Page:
Artificial intelligence has seen several breakthroughs in recent years, with games such as checkers, chess, and go often serving as milestones of progress. Poker is another game entirely, with players having their own asymmetric information about what's happening in the game. In this talk, I'll describe a decade long research program to build AI that can cope with the hallmarks of poker — deception, bluffing, and manipulating what other players know. This research has culminated in two landmark results: Cepheus playing a perfect game of limit poker, and most recently DeepStack (in a collaboration with Czech researchers) beating poker pros at the game of no-limit poker. These two computer programs take very different approaches, and shed light on what is required to play a game at an expert-level and what is required to play it perfectly.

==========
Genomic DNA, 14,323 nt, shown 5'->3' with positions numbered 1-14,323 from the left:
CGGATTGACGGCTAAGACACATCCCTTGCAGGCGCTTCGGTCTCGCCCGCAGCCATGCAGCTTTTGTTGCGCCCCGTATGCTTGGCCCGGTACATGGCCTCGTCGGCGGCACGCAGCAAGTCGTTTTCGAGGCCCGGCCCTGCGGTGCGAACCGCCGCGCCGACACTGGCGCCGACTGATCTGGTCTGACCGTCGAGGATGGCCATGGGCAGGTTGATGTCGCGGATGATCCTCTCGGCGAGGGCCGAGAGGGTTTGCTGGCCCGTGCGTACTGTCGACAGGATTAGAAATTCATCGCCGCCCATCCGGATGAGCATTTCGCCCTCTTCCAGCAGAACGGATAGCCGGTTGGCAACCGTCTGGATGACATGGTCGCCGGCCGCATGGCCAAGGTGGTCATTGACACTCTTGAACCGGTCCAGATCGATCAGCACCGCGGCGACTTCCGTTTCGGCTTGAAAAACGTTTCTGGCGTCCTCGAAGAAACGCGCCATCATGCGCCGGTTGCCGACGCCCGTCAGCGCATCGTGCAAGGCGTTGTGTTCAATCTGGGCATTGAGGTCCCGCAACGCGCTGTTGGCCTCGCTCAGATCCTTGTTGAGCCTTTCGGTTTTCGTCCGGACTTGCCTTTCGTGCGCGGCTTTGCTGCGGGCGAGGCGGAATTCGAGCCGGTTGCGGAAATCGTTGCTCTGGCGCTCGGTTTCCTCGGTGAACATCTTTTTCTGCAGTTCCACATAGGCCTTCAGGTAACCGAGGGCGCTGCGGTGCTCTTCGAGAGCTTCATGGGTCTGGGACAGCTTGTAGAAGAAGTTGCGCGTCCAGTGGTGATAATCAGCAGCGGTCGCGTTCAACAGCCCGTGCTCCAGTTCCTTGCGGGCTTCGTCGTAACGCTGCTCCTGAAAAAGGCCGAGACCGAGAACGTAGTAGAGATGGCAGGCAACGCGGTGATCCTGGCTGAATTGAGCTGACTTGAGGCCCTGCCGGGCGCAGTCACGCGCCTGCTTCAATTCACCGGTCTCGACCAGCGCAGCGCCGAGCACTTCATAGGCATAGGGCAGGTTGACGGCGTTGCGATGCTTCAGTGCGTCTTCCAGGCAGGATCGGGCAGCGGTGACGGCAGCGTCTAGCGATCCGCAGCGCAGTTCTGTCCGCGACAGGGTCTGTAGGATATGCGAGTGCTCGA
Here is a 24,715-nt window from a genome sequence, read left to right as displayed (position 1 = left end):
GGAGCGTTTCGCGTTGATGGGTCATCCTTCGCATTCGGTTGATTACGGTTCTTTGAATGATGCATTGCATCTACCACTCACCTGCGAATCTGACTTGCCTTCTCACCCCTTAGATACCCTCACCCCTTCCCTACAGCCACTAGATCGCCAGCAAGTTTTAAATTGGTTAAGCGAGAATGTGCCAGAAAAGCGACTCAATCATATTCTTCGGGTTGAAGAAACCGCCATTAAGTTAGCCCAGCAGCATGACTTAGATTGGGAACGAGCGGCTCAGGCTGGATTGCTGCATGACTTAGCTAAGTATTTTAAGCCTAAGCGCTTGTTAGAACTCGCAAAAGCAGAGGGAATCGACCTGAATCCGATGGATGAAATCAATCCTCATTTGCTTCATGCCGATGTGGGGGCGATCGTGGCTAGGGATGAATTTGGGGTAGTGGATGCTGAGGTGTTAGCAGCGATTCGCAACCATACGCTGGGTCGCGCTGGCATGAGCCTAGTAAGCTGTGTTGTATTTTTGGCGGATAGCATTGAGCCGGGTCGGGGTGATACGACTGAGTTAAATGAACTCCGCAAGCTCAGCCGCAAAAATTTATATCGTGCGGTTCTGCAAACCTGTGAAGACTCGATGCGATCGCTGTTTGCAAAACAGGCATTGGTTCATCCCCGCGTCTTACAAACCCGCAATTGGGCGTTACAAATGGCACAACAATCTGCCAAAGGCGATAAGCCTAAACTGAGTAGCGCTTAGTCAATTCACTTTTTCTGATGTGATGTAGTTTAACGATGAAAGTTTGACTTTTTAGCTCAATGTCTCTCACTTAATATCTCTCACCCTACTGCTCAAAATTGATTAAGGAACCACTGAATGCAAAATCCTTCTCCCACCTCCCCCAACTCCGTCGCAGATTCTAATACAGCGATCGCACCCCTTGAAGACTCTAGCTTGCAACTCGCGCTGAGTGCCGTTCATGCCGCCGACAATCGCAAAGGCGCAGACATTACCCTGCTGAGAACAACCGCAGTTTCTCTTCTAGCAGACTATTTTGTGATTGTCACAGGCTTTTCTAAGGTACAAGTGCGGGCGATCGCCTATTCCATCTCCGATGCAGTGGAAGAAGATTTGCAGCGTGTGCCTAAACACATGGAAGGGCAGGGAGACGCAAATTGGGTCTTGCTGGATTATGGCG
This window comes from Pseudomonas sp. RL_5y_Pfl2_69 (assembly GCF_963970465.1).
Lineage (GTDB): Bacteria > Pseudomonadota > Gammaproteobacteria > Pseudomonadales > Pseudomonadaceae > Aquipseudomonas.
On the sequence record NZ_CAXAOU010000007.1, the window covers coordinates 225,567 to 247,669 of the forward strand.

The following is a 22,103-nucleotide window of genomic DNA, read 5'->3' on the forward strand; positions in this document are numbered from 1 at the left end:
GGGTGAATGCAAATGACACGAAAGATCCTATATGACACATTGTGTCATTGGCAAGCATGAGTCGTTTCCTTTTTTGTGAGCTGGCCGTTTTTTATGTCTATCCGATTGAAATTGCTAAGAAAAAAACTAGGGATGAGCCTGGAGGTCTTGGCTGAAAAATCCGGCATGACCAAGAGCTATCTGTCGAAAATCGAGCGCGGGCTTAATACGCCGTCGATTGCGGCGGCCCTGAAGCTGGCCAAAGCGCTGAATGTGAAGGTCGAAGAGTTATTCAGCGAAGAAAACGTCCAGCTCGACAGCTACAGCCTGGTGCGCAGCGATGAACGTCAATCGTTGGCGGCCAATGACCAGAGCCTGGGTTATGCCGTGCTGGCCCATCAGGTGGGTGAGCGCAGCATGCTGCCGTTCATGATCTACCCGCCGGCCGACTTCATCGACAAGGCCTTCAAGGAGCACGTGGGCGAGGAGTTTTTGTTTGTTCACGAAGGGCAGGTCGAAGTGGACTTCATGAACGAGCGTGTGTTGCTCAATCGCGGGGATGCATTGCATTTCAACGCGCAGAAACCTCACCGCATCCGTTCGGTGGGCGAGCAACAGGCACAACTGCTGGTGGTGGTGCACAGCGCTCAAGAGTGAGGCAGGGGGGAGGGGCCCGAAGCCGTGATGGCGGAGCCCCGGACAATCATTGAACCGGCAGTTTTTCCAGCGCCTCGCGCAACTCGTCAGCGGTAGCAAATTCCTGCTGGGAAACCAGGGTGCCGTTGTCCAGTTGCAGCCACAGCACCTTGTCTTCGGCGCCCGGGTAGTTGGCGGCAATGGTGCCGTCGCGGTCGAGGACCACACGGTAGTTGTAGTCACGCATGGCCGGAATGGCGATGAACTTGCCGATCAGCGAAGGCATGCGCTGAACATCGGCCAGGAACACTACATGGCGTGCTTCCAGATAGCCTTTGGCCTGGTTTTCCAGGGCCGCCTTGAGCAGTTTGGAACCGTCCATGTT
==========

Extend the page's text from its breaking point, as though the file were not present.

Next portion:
Michael is a full professor at the University of Alberta. His research focuses on machine learning, games and robotics, and he's particularly fascinated by the problem of how computers can learn to play games through experience. Michael leads the Computer Poker Research Group, which has built some of the best poker playing programs on the planet. The programs have won international AI competitions as well as being the first to beat top professional players in a meaningful competition. He is also a principal investigator in the Reinforcement Learning and Artificial Intelligence (RLAI) group and the Alberta Machine Intelligence Institute (Amii).